28 February 2007

Final Nebula Awards Ballot 2007

Since I announced the preliminary Nebula Awards Ballot was out, I thought I better give an update. The Final Nebula Awards® Ballot is out as of 2/27/07. Some of the finalists can be read online. I think I spy some slightly unusual things, namely second-person pov and present-tense. Interesting.

Frankly, I think Electric Spec has many (all?) stories better than these.

What was your favorite story of 2006?

27 February 2007

Re. Philip K. Dick

I think writers need to be voracious readers.
I have been reading a bizarre book this week: What If Our World Is Their Heaven? The Final Conversations Of Philip K. Dick. It consists of transcribed conversations with Dick shortly before his death. From these conversations I can only deduce he was a deeply disturbed individual. He believed he had precognitive abilities (Minority Report anyone?) among other things. I'm not sure what to make of it all, since I've read MANY of his amazing stories and books including Do Androids Dream of Electric Sheep and We Can Remember It for You Wholesale, and they are all excellent and throught-provoking. Frankly, I'm somewhat flummoxed.

What are you reading these days?

20 February 2007

A Challenge!

Did you know we are accepting submissions for our spring 2007 Electric Spec issue? Well, we are! Very tentatively this will be published around May 31st, 2007. Thus, I issue a challenge to all you writers out there: can you write a speculative fiction story that has something to do with that time of year? It could be related to a holiday in May/June or something about springtime or whatever your imagination can come up with. Good luck!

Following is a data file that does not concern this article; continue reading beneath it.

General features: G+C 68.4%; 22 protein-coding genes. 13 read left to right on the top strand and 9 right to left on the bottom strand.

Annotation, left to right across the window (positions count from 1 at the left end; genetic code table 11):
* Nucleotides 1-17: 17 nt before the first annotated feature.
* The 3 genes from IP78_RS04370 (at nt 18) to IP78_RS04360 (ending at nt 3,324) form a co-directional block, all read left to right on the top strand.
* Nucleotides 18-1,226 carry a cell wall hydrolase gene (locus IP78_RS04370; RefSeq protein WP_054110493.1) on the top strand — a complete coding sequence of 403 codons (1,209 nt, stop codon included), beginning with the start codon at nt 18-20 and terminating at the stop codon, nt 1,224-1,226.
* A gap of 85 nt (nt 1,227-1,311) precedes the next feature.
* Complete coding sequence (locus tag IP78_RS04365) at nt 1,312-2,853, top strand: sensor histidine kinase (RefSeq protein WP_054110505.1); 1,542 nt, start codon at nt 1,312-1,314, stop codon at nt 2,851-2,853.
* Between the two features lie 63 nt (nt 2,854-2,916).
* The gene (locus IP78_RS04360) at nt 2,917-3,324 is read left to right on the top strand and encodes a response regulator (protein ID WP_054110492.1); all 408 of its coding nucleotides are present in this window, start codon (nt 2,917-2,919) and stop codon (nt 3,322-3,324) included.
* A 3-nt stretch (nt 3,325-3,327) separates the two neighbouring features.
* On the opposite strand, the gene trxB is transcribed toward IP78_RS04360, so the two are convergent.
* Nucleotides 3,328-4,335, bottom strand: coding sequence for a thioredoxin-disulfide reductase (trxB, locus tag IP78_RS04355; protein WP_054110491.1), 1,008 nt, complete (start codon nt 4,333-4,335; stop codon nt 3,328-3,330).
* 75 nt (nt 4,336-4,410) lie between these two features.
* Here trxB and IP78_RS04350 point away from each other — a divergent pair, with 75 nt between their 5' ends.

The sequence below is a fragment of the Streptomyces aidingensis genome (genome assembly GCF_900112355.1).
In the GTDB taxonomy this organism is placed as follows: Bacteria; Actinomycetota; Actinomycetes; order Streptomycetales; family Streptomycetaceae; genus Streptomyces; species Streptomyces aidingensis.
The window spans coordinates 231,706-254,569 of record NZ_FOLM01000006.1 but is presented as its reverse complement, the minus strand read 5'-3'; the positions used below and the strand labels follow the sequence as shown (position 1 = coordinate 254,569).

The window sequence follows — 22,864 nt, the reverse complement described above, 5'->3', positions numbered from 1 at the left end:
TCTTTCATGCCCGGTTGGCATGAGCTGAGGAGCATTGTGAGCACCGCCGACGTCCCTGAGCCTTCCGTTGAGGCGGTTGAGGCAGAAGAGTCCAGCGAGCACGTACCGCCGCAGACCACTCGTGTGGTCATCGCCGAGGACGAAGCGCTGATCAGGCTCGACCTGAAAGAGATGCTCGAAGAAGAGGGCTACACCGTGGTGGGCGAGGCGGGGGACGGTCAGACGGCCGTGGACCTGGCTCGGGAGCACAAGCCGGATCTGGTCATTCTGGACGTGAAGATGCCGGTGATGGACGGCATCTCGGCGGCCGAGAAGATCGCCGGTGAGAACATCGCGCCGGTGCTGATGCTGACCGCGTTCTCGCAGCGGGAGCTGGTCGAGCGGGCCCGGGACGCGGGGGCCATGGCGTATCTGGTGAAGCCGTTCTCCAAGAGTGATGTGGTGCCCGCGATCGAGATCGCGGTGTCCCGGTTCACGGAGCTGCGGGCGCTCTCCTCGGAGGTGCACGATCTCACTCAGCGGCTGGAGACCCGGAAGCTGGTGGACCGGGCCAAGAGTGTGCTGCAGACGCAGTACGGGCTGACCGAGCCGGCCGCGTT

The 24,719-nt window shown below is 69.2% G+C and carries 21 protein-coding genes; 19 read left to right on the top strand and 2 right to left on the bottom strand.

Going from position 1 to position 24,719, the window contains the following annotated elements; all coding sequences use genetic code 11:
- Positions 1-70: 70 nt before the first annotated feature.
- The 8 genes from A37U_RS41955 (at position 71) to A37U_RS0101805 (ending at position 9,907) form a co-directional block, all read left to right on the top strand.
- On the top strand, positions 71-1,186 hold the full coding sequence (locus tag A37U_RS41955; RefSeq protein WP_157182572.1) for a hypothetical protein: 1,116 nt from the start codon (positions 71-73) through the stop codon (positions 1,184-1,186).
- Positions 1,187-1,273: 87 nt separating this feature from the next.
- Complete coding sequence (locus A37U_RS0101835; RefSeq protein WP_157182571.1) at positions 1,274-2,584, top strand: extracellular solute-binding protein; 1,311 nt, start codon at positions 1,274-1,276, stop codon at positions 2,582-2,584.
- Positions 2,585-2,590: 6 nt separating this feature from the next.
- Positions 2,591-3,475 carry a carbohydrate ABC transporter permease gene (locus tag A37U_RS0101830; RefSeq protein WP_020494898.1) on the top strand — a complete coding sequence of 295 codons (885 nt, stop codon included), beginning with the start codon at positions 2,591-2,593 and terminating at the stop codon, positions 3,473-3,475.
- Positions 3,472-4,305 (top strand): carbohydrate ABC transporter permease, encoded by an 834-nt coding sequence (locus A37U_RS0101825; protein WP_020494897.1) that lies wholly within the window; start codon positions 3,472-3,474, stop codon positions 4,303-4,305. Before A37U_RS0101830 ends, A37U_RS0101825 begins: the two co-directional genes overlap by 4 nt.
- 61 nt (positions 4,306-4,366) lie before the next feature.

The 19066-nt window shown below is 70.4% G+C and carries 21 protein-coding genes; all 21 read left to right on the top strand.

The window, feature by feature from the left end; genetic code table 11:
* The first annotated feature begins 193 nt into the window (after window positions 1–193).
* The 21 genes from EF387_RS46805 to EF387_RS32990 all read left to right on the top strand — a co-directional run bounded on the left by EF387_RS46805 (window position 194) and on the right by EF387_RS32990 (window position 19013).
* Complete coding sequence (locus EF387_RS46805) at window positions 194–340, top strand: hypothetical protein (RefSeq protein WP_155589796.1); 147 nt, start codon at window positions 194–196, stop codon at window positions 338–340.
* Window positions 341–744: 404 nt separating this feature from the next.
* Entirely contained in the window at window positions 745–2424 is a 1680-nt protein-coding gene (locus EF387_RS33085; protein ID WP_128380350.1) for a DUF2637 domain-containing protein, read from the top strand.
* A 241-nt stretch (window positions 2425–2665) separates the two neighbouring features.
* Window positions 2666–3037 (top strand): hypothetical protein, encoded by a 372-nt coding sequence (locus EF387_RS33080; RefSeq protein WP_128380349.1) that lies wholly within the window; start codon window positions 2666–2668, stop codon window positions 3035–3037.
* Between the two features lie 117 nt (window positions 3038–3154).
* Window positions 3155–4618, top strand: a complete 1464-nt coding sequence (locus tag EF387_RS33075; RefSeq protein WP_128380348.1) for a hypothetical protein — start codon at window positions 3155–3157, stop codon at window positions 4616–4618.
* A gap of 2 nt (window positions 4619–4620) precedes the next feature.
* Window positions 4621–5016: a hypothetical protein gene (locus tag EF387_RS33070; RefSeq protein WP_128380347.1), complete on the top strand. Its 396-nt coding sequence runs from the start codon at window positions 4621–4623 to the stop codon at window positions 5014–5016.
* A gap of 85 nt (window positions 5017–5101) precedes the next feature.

13 February 2007

A born writer

I recently judged a writing contest for an elemtary school, and I found a writer... a real writer. A million people are born with talent; this one already has turned it to skill.

His story is called The Oak Cupboard, and it was an urban fantasy. No, it's not perfect, but the problems were minor, and of the sort I'd be willing to fix if the story was a stand-out. He touched on the required themes and included the two lines required by the contest--not as an afterthought but as an integral part of the story. It had humor, speculative elements, believable characters, a good hook, forshadowing, and decent world-building. It showed rather than told. The use of effective characterization even made it about more than one thing. Most of all, I hated to see it end.

All of this from a fifth-grade kid's 600 word story.

We all could learn a thing or two.

08 February 2007

Stories should be about more than one thing.

Hi gang,
I've been wading into the huge pile of new stories we have. Thank you very much for submitting! There are some real gems in there! :) However I also saw some overused plots. I apologize if we've blogged about this before, but we're still getting them. Here's some plots you may want to avoid UNLESS YOU CAN PUT A FRESH SPIN ON THEM:
  • Alien abductions, complete with cattle mutilations
  • Time travel in which the good guy goes back in time to stop a crime but ends up committing it
  • Post-cataclysmic rag-tag armies struggle to kick the aliens/mutants/cyberpunks out of the US